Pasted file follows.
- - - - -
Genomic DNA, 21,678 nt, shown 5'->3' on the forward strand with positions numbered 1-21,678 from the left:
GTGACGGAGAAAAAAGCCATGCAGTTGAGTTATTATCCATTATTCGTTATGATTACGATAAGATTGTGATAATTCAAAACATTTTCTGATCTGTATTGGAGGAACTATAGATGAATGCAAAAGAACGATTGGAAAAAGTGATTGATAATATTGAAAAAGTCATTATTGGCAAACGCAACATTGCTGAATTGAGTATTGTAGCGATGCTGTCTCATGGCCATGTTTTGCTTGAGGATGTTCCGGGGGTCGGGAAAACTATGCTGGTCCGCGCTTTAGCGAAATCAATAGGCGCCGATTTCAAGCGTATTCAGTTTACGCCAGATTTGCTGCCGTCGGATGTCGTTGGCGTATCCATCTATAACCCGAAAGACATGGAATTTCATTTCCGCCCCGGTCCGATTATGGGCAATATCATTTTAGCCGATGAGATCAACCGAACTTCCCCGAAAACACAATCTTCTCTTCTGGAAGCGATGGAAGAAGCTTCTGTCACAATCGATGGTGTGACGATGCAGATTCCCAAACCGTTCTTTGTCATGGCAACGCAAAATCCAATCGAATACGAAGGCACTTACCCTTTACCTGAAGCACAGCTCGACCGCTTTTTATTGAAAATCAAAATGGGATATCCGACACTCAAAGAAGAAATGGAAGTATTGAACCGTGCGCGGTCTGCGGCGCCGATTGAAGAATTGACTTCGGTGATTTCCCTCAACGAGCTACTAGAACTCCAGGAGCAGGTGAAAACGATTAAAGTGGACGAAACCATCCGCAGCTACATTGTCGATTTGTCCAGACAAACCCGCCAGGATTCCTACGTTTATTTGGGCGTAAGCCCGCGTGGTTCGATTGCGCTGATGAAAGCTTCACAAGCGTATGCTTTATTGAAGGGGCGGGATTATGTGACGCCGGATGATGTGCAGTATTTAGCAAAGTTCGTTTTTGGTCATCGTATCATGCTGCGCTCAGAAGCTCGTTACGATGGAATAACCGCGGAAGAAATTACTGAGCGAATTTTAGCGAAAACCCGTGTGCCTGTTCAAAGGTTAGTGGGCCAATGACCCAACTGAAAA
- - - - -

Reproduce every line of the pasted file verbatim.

Genomic DNA, 21,678 nt, shown 5'->3' on the forward strand with positions numbered 1-21,678 from the left:
GTGACGGAGAAAAAAGCCATGCAGTTGAGTTATTATCCATTATTCGTTATGATTACGATAAGATTGTGATAATTCAAAACATTTTCTGATCTGTATTGGAGGAACTATAGATGAATGCAAAAGAACGATTGGAAAAAGTGATTGATAATATTGAAAAAGTCATTATTGGCAAACGCAACATTGCTGAATTGAGTATTGTAGCGATGCTGTCTCATGGCCATGTTTTGCTTGAGGATGTTCCGGGGGTCGGGAAAACTATGCTGGTCCGCGCTTTAGCGAAATCAATAGGCGCCGATTTCAAGCGTATTCAGTTTACGCCAGATTTGCTGCCGTCGGATGTCGTTGGCGTATCCATCTATAACCCGAAAGACATGGAATTTCATTTCCGCCCCGGTCCGATTATGGGCAATATCATTTTAGCCGATGAGATCAACCGAACTTCCCCGAAAACACAATCTTCTCTTCTGGAAGCGATGGAAGAAGCTTCTGTCACAATCGATGGTGTGACGATGCAGATTCCCAAACCGTTCTTTGTCATGGCAACGCAAAATCCAATCGAATACGAAGGCACTTACCCTTTACCTGAAGCACAGCTCGACCGCTTTTTATTGAAAATCAAAATGGGATATCCGACACTCAAAGAAGAAATGGAAGTATTGAACCGTGCGCGGTCTGCGGCGCCGATTGAAGAATTGACTTCGGTGATTTCCCTCAACGAGCTACTAGAACTCCAGGAGCAGGTGAAAACGATTAAAGTGGACGAAACCATCCGCAGCTACATTGTCGATTTGTCCAGACAAACCCGCCAGGATTCCTACGTTTATTTGGGCGTAAGCCCGCGTGGTTCGATTGCGCTGATGAAAGCTTCACAAGCGTATGCTTTATTGAAGGGGCGGGATTATGTGACGCCGGATGATGTGCAGTATTTAGCAAAGTTCGTTTTTGGTCATCGTATCATGCTGCGCTCAGAAGCTCGTTACGATGGAATAACCGCGGAAGAAATTACTGAGCGAATTTTAGCGAAAACCCGTGTGCCTGTTCAAAGGTTAGTGGGCCAATGACCCAACTGAAAA